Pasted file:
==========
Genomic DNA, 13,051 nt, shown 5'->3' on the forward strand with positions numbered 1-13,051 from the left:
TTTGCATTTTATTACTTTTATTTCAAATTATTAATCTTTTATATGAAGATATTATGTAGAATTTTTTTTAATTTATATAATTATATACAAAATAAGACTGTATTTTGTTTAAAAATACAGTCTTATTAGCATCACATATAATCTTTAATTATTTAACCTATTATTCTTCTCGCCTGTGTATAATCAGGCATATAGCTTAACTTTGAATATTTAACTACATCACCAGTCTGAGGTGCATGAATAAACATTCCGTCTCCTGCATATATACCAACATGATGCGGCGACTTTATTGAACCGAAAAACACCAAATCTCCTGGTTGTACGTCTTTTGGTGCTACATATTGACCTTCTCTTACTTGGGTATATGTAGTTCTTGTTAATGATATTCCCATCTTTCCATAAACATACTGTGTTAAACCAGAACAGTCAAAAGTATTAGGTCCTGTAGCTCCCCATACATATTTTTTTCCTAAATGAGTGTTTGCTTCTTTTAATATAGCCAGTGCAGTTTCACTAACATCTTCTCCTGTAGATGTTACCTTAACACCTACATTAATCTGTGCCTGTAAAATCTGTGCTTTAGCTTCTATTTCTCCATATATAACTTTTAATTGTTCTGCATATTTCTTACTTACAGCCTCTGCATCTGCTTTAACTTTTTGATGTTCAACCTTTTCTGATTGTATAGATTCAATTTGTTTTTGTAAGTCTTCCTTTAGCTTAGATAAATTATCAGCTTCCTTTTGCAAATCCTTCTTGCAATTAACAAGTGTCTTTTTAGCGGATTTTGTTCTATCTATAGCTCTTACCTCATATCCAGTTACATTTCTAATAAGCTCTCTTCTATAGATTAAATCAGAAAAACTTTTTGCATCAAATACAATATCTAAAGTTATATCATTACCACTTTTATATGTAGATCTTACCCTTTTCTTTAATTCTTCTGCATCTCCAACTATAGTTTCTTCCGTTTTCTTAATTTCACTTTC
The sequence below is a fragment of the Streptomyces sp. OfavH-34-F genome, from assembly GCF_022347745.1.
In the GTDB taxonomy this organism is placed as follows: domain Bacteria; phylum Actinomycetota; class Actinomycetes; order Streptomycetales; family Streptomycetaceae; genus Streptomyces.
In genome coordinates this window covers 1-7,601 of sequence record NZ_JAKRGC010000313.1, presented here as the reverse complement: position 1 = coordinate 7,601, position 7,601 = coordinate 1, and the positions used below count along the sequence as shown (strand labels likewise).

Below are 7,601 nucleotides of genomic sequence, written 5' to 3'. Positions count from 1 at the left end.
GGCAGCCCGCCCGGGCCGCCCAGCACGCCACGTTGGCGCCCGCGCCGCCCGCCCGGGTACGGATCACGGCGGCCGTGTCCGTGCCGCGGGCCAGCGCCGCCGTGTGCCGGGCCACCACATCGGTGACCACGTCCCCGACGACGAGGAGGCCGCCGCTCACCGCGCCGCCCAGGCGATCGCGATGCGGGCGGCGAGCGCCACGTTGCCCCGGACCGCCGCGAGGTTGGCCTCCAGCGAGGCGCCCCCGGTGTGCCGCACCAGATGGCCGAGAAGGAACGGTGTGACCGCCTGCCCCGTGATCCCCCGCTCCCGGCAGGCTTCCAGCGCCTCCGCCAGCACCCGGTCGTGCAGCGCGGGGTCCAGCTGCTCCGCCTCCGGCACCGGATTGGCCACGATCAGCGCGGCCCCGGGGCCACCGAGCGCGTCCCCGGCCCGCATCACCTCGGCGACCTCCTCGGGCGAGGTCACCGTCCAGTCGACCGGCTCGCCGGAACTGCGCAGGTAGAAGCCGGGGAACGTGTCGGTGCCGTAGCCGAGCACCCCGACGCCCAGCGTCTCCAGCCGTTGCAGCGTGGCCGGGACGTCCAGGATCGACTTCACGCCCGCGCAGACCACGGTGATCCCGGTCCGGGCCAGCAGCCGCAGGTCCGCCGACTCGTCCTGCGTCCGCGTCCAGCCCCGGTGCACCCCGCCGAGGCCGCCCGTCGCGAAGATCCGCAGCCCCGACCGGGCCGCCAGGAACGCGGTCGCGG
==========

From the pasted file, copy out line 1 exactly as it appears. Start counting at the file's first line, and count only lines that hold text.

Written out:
Genomic DNA, 13,051 nt, shown 5'->3' on the forward strand with positions numbered 1-13,051 from the left: